one percent of the uninsured have no
access to preventive care, so when
they do go to the ER, “they are most
likely going in at a time when their illness has progressed significantly and
costs more to treat,” says Lumpkin.
Hospitals have no way to recoup the
costs of treating the uninsured, so they
naturally pass on some of those costs
to their insured patients.
“We can’t afford to tackle
this problem now.” We may
be in the middle of a recession,
but as Robert Zirkelbach, spokesperson
for America’s Health Insurance Plans,
says, “the most expensive thing we
can do is nothing at all.” If we do nothing, the Congressional Budget Office
projects that our annual health costs
will soar to about $13,000 per person
in 2017, while the number of uninsured
will climb to 54 million by 2019. Already more than half of Americans say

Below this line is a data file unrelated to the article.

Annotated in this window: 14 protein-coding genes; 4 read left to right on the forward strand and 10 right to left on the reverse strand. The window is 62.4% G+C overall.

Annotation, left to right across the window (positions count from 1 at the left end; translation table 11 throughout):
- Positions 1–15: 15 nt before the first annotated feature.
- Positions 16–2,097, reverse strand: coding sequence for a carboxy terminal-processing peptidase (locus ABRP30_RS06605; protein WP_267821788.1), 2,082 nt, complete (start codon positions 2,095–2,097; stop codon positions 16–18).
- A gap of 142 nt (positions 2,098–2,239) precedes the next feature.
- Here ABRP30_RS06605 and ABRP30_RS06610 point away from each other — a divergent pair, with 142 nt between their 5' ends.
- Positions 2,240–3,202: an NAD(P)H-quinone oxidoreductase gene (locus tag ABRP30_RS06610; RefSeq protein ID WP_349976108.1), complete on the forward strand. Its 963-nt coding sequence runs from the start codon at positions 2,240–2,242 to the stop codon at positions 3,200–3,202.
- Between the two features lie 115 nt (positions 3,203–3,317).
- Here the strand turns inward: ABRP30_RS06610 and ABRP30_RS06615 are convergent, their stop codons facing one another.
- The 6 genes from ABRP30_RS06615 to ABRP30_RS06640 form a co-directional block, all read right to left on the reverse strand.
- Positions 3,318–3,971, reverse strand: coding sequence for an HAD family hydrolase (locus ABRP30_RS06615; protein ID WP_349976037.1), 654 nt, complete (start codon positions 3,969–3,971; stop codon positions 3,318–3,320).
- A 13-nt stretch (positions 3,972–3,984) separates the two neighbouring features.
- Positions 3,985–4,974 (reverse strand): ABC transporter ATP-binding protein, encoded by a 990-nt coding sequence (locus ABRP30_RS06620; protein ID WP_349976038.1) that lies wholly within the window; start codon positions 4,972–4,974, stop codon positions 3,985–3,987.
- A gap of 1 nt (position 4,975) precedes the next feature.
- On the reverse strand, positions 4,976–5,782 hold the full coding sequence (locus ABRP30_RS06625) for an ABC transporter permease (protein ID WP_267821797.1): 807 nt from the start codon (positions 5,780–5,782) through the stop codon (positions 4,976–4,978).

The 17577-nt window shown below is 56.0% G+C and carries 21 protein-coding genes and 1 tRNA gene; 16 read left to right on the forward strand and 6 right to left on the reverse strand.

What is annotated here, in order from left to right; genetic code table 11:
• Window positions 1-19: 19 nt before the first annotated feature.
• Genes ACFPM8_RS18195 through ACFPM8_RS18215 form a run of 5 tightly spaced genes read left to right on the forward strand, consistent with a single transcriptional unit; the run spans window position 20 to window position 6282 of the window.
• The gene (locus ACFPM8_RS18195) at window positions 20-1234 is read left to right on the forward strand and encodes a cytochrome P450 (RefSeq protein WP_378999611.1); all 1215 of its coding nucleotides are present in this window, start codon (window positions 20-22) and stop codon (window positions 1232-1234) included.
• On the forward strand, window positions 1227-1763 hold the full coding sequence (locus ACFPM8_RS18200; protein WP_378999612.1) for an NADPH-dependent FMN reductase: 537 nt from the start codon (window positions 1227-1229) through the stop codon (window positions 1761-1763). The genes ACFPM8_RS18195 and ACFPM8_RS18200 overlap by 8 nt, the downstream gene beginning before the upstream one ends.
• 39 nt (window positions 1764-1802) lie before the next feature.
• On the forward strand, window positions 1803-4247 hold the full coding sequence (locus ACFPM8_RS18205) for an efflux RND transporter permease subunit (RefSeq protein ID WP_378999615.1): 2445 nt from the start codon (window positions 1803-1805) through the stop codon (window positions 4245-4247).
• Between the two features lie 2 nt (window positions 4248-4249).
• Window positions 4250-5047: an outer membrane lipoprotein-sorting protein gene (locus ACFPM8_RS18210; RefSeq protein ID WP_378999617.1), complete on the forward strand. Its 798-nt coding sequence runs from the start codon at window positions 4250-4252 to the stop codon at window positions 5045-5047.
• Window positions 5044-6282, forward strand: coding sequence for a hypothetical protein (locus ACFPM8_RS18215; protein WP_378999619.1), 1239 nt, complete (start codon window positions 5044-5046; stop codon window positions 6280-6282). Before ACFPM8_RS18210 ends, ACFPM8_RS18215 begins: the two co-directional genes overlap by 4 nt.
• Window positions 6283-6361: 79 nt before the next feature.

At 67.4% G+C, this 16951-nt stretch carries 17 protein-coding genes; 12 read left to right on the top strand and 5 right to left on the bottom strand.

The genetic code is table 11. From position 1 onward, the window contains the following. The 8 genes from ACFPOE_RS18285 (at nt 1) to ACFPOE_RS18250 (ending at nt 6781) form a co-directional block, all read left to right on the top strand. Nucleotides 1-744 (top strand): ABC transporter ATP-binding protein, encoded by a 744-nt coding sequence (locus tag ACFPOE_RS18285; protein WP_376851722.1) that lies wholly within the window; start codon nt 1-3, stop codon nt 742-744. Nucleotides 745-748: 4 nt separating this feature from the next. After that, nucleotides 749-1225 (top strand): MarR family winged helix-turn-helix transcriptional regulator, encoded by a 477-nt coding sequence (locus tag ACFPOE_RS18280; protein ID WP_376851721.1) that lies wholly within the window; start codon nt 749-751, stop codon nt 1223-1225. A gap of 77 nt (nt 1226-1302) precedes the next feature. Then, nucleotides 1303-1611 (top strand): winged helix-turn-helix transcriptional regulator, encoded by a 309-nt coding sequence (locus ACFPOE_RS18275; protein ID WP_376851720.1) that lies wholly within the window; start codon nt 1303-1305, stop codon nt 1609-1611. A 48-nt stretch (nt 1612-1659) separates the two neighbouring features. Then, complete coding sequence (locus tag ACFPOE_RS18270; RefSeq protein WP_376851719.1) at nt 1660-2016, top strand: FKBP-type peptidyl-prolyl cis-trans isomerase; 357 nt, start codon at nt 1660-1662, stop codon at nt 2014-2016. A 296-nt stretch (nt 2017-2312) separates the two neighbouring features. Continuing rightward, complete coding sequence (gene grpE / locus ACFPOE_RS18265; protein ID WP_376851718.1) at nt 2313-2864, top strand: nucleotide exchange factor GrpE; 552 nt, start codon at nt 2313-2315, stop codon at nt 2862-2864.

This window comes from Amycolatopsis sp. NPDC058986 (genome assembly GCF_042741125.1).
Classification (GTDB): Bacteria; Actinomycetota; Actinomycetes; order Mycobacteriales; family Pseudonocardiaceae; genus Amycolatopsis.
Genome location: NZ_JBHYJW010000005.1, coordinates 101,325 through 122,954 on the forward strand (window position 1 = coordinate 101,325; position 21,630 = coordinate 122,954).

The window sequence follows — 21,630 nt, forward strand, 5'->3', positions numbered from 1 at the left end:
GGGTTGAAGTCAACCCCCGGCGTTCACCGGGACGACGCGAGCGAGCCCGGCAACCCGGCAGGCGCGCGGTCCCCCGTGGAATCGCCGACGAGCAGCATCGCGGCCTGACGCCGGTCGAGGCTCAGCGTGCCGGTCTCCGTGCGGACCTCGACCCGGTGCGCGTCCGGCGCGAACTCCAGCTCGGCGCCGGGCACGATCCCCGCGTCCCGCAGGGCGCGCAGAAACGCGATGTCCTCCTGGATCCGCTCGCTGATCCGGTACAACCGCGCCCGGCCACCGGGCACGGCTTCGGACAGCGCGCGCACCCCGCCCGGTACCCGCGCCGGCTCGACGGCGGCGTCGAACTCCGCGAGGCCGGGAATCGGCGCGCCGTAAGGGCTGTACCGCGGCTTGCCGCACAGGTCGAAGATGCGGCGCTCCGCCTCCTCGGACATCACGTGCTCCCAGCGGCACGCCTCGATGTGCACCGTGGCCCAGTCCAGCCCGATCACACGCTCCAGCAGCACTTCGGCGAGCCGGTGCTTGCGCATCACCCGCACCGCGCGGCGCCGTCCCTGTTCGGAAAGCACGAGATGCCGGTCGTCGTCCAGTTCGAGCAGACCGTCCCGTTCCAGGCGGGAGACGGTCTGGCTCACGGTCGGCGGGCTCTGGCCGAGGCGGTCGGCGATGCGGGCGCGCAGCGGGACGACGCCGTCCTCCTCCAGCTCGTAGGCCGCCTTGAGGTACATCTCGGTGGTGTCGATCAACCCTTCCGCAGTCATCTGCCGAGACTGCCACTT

they have cut back on health care in the
past year due to cost concerns. Roughly
one in four of us say we put off care we
needed, and one in five of us didn’t fill
a prescription. Clearly, the urgency is
greater now than ever before.
“We’ll end up with socialized medicine.” Some experts
favor a single-payer system
similar to Medicare or the health program offered to federal-government
employees. Yet all the proposals being
discussed today would build on our current system, Feder says—which means
that private insurers and the government are both likely to play roles. Says
Lumpkin: “There are many ways to
solve our health care problem, but we
will come up with a uniquely American
solution, and that solution will be a
mixed public and private solution.” ;
Karen Cheney is a Philadelphia-based
writer who specializes in money and
health care issues.
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